You ever hear that song by Air Supply??  Making Love Out of Nothing At All??  Well...Jack and Harry Cohn made a kickass studio outta nutin-at-all!!  In the history of Hollywood - this studio came up from ruin with a BEAMING light!!

Columbia Pictures holds a very bright spot in my childhood.. For as a kid, I was in NEED of the 'learnings of life,' & must say I found it defined through the Columbia Pictures 1984 film, Hardbodies!!  Outside of what was learned in my 8 year old eyes & hearing the cowboy sing.. 'I don't fuck fossils for free (no man)'​​... I learned the birds & the bees in CLARIFYING, STUNNING, DETAIL!!  Not to mention - learning how to be multi-lingual & flip someone off in 48-different languages!!

The Cohn Brothers were an odd and unlikely team to build a top-notch studio for the day to say the least...but they did, and here is their story! 

Jack Cohn was born October 27th, 1889 in New York Ciry, New York...Harry Cohn was born July 23, 1891 in New York City, New York...(like it or not).  The boys were born into a middle-working-class German-Jewish family in New York City.  Jack was described as the calm easy going one, while Harry is described in most recollections as ... the biggest prick to ever step walk in Hollywood!  THEY say bigger than Jack Warner,I don't believe it, but mmkay.

Harry followed in Jack's footsteps from an early age.  After Jack left the advertising bizz to jump on Carl Laemmle's (i love him) bandwagon into the film industry, Harry was quick to follow. Harry had a habit of going from job to job ... probably from his pricknessessess.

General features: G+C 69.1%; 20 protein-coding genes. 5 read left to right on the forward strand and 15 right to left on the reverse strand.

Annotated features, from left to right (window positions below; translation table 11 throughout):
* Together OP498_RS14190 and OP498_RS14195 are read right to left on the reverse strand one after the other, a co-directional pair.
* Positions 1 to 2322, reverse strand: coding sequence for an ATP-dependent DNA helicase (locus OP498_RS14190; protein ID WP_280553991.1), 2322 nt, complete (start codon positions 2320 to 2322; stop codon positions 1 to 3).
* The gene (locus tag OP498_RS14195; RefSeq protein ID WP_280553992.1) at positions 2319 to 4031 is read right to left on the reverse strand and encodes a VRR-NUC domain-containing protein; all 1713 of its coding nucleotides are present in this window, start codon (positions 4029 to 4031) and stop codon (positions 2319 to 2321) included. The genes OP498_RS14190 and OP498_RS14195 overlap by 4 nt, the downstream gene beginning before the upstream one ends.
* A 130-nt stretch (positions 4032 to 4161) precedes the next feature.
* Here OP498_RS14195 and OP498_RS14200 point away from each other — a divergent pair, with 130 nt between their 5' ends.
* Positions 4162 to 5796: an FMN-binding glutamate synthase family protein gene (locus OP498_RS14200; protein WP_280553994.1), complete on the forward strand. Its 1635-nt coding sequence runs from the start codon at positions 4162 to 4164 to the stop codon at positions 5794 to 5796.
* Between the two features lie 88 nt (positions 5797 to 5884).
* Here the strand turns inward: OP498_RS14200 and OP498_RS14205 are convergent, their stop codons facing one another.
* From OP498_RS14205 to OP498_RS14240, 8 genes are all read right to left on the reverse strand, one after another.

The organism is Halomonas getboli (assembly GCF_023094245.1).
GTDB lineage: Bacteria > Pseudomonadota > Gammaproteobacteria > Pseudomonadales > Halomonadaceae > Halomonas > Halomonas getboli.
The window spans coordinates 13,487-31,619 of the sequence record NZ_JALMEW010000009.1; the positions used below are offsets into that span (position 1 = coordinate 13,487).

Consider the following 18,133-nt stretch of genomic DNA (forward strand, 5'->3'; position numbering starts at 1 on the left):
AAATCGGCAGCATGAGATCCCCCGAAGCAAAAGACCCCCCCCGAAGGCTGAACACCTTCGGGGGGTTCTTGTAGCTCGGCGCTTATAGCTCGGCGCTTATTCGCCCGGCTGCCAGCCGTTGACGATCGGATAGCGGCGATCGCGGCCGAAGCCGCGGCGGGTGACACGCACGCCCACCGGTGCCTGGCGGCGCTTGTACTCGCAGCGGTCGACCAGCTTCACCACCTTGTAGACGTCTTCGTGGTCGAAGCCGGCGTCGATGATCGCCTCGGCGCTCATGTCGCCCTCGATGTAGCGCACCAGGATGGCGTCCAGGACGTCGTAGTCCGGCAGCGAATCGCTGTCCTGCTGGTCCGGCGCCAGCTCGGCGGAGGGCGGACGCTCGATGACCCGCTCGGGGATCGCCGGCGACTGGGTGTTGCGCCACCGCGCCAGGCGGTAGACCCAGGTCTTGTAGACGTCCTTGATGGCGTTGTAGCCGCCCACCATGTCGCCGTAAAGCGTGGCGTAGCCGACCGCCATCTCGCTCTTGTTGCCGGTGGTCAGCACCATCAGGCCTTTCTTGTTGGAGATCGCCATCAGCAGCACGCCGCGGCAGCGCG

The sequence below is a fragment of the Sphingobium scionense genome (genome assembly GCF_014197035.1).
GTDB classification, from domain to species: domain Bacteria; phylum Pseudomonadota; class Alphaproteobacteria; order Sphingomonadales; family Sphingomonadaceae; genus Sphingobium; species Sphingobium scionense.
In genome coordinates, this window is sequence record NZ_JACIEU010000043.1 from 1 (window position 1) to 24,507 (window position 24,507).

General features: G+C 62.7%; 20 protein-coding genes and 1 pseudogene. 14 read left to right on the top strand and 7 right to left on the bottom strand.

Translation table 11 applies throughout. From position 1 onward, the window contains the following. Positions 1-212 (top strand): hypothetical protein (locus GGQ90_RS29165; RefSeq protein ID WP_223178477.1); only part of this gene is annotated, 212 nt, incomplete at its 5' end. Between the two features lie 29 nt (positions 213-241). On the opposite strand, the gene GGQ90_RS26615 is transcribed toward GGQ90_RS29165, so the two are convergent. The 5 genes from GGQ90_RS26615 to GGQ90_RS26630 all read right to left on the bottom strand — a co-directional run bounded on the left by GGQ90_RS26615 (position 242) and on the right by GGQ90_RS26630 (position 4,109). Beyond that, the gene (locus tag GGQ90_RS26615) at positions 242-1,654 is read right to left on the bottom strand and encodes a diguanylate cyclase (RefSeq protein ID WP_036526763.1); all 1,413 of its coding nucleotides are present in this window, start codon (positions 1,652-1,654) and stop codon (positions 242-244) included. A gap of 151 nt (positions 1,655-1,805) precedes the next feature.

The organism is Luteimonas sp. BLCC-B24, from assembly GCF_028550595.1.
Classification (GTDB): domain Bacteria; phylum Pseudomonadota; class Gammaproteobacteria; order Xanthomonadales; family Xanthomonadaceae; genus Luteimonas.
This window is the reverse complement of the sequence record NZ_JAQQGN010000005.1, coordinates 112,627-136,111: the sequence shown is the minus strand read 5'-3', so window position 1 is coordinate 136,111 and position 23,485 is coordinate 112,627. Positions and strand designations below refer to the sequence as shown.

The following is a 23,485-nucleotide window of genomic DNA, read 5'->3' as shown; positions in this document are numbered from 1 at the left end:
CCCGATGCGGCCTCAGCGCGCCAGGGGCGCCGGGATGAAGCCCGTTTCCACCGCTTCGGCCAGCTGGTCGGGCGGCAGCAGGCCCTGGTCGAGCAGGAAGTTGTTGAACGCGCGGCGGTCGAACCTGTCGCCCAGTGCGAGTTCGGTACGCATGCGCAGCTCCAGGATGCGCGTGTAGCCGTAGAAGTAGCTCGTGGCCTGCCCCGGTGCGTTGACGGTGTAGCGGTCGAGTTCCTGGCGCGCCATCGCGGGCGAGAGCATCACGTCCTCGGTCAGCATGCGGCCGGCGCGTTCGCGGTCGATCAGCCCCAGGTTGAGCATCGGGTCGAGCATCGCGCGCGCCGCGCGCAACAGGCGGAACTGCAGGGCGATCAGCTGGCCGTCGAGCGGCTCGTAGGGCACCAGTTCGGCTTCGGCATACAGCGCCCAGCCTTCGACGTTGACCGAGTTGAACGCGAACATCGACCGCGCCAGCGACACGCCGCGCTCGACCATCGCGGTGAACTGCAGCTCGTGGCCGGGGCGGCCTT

Anywaay... Carl Laemmle's then company was called
IMP (or Independant Motion Pictures).  The company lived up to it's name and at the time, there were none like it.  Each film stamped with approval! Partly due, (I am guessing) to the fact noone could afford Edison's Trust extravagant prices.  Carl (I love that man), took a liking to Jack's creativeness and do-it to-it kind of attitude.   Jack was quickly placed in charge of IMP's short subject/newsreel department, which then comprised all of it's output.  IMP was fastly changing into a larger scale production company. It began just as the news broke of another film entrepreneuer, William Fox, winning a SCOTUS ruling against Edison's Trust.

Carl (love that man), moved the company out west permanantly and named the growing studio, Universal Pictures.  The Cohn brothers, of course, followed.

Jack was placed in charge of cutting Universal's first feature, a $57,000 gamble called Traffic in Souls that premiered in 1913.  It would have a whopping return of $450,000...a sweet amount of dough for the time. It was about this time that Jack convinced Uncle Carl to hire an old friend from his days in the advertising business, Joe Brandt, a lawyer who would prove instrumental in the brothers' affairs over the next dozen or so years. With Universal's formation in Hollywood, Jack remained in New York and recommended his brother Harry for a job within the studio. Since Laemmle was an staunch believer in hiring family (practically all his relatives were employed there), it wasn't hard to get him to hire Harry, who became Carl's personal secretary.  Bless
Carl's soul!

In 1924, Jack had grown anxious to make his own way out in the free and fledgling movie business and enlisted Harry and Brandt to form their own production company as CBC (Cohn-Brandt-Cohn) Film Sales.  The company, at first, had a reputation for making low-budget, low-class films and some of the other pioneers jokingly nicknamed CBC "Corned Beef and Cabbage." Harry Cohn managed the company's film production in Hollywood, while his brother managed its finances from New York.  The relationship between the two brothers was not always good, and Brandt, finding the partnership stressful, eventually sold his third of the company to Harry Cohn. With Brandt now gone, Jack and Harry renamed the company,